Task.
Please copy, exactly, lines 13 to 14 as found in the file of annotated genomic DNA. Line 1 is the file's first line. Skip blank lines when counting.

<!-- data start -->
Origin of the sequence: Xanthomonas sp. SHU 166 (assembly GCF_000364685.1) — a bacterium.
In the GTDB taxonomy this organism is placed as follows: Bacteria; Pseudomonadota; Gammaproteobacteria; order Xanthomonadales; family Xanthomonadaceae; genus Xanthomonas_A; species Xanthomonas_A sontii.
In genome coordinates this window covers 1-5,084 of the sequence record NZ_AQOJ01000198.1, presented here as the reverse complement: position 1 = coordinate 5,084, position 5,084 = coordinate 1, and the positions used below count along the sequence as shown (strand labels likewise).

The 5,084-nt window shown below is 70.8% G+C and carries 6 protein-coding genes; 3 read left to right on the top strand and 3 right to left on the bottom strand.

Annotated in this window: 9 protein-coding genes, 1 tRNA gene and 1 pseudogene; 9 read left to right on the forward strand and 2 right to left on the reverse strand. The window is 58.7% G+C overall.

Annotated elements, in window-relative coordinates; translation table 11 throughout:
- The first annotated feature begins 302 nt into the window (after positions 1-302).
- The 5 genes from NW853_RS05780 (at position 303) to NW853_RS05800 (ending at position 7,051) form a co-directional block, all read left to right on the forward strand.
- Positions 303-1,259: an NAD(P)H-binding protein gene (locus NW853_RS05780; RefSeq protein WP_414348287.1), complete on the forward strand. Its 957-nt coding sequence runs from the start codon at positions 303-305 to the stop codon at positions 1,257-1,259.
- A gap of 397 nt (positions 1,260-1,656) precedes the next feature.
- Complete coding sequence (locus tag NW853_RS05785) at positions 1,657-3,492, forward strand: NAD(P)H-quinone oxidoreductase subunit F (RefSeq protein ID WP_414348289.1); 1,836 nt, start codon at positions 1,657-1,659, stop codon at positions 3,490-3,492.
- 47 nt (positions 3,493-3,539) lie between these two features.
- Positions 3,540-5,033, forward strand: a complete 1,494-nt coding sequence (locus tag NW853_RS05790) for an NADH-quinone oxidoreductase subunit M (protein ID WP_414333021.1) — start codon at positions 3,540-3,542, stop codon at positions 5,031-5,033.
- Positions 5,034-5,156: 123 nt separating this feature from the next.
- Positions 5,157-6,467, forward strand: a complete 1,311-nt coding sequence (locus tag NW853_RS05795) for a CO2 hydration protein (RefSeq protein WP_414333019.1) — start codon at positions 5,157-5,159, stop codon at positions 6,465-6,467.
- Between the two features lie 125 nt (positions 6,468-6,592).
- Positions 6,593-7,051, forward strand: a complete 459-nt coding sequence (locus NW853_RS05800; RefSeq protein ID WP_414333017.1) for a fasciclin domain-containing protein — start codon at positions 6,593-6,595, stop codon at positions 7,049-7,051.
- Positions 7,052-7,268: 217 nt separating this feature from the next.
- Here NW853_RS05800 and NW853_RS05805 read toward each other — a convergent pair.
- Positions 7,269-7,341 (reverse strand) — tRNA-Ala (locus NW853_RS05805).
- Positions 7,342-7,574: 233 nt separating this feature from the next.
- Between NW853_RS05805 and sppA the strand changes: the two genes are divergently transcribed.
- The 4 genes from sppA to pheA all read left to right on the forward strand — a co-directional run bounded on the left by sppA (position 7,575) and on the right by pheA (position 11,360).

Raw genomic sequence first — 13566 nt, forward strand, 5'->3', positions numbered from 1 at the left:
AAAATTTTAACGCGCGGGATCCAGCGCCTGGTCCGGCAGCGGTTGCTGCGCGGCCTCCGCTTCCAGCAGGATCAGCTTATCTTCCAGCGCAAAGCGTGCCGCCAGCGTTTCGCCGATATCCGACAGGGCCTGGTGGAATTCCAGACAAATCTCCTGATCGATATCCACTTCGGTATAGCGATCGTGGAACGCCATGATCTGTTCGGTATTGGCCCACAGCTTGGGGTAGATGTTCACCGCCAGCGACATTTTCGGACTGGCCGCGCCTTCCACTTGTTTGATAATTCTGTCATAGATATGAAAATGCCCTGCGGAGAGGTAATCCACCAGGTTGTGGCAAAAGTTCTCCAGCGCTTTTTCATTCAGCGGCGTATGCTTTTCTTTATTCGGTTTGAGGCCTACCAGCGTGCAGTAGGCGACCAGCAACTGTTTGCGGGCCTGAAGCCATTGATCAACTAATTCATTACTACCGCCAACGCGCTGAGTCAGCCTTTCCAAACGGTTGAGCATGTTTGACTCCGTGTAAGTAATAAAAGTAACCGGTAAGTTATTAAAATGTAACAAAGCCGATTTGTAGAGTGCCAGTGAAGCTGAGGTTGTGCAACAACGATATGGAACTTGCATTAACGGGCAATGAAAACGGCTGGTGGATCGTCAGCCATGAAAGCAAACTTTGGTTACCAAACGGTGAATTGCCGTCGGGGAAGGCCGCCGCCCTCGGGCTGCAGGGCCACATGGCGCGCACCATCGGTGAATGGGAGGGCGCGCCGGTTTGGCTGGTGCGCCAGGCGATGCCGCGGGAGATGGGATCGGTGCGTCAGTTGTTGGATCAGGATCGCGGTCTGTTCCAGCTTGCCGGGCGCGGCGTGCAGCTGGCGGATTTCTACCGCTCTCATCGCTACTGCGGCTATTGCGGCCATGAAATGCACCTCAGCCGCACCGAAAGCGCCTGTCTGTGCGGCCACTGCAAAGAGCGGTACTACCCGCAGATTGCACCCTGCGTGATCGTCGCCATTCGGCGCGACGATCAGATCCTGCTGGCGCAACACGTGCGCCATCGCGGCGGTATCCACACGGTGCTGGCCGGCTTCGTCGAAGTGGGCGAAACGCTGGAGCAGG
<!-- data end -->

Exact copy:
- Positions 3,540-5,033, forward strand: a complete 1,494-nt coding sequence (locus tag NW853_RS05790) for an NADH-quinone oxidoreductase subunit M (protein ID WP_414333021.1) — start codon at positions 3,540-3,542, stop codon at positions 5,031-5,033.
- Positions 5,034-5,156: 123 nt separating this feature from the next.